This post will require more than a minute (or one post), but I think it’s worth it, because commas are so seldom used correctly.
I overuse commas. I know the rules; however, sometime over my lifetime, I developed the unfortunate habit of typing a comma “,” every time I paused while writing a sentence. Too bad I did not also develop the habit of finding all these extra commas during editing. Since I’ve discovered that most editors don’t know when to remove commas either, many of these superfluous keystrokes end up in my writing.
Just as bad (in my opinion) are those who underuse commas. Their sentences are devoid of all but the most obvious pauses, requiring the reader to go back and re-read sentences correctly once they figure out the proper construction.
So, when are commas required, and when are they not?
Introducing Independent Clauses
Commas are required when used to separate independent clauses when they are preceded by any of the following conjunctions: and, but, for, or, nor, so, yet. Not sure what an independent clause is? Simple, it is a part of a sentence that could stand by itself. Here are some examples.
- Dave went to the store, but he forgot to buy the milk.
- I love you, and that is why I must kill you.
- It is a simple construct, yet many writers get it wrong.
In the above examples, the independent clauses are shown in italics. You can see that in each of the sentences, the italicized clause could be a sentence by itself. In these instances the comma and conjunction serve the same function as a semi-colon “;”. For instance, the first example sentence could be rewritten as: “Dave went to the store; he forgot to buy the milk.”
After Introductory Phrases, Clauses, Words
This is where I see commas omitted the most. Commas are required after introductory clauses that precede the main clause. Again, there are trigger words to remember: after, although, as, because, before, if, since, when, while.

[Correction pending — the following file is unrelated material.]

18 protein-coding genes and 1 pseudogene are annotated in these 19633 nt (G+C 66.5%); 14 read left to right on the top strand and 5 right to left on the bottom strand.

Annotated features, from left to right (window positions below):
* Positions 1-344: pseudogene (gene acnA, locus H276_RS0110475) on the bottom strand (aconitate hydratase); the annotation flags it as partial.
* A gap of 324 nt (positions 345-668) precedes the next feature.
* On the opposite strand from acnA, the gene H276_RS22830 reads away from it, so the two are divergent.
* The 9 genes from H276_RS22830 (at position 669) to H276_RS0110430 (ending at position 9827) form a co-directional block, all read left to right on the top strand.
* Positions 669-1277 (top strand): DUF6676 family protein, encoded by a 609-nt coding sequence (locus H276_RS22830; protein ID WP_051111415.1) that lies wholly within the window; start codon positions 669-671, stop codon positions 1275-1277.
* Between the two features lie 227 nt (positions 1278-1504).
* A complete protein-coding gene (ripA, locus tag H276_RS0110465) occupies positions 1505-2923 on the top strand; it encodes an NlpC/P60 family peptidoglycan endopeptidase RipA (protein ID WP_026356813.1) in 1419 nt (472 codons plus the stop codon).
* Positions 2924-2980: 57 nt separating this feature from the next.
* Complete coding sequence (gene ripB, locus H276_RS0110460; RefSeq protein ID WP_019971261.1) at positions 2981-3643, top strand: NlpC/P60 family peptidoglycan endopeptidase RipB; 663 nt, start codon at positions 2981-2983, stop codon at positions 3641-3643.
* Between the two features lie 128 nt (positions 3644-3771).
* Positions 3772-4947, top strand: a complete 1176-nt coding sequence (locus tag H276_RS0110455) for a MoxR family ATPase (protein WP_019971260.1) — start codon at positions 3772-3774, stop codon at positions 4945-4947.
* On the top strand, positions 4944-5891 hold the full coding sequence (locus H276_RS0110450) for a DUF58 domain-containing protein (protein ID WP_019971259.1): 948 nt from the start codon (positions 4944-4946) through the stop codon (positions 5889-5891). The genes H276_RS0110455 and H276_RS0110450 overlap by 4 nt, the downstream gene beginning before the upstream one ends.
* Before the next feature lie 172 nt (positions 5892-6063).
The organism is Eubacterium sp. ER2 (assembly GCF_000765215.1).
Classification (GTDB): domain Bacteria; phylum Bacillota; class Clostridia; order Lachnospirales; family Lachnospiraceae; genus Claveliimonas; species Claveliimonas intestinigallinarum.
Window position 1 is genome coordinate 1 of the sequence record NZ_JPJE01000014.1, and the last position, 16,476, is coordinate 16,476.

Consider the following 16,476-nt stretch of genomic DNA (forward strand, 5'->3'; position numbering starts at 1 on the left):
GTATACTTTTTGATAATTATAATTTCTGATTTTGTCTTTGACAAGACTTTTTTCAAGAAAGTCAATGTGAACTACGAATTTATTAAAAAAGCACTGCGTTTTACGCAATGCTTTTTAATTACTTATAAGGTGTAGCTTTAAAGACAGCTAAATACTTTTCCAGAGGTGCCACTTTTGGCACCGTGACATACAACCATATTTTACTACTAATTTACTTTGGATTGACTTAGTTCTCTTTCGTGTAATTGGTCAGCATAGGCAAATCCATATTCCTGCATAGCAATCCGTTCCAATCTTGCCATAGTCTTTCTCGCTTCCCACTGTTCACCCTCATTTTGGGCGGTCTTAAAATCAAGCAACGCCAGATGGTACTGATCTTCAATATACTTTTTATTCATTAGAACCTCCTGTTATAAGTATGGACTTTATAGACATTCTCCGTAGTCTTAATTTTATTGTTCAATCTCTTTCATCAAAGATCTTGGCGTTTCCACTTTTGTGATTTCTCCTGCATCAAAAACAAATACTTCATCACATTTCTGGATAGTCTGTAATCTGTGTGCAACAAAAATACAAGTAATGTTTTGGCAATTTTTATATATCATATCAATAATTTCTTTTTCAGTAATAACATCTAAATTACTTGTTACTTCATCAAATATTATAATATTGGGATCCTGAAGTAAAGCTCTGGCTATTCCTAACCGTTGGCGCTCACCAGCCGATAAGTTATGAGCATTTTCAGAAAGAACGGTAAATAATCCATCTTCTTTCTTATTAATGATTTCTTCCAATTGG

- When entering the building, please badge in.
- Before you go, please repay my money.
There also common phrases that are triggers, but these take a bit more thought:
- Participial phrases (adverbs derived from participle forms of verbs):
- Having done this before, I found it easy.
- Burying his head in his hands, the boy wept.
- After yes, no, well, so, and however:
- Yes, I have no bananas.
- Well, if you insist.
- So, my day started out well; then she showed up.
Two or More Coordinate Adjectives
When two or more adjectives describe the same noun, use a comma between the adjectives (but not the adjective and a noun). Coordinate adjectives are easy to determine because they would makes sense if you changed their order. They are independent of each other, rather than forming a phrase. Examples:
- The long, sleek, car was immaculate.
- The quick, brown fox jumped over the lazy dog.
- His black flannel socks were warm. (Not coordinate, as you would likely not say, “His flannel, black socks were warm.”
Use to Set off Non-Essential parts of a sentence
These are clauses, phrases or words that occur in the middle of a sentence, but which aren’t required to understand the sentence. They are similar to parenthetical “( )” phrases in that if they are moved elsewhere in the sentence (or deleted) it would still make sense. Examples:
- Tom went to the bar, carrying his dead parakeet, and had a drink.
- Bob, on the contrary, is an idiot.
- Wrong: Handsome men without money don’t have a chance. (Here, if you delete “without money” the meaning of the sentence changes.)
There are more cases, but I’ll tackle those tomorrow. See ya!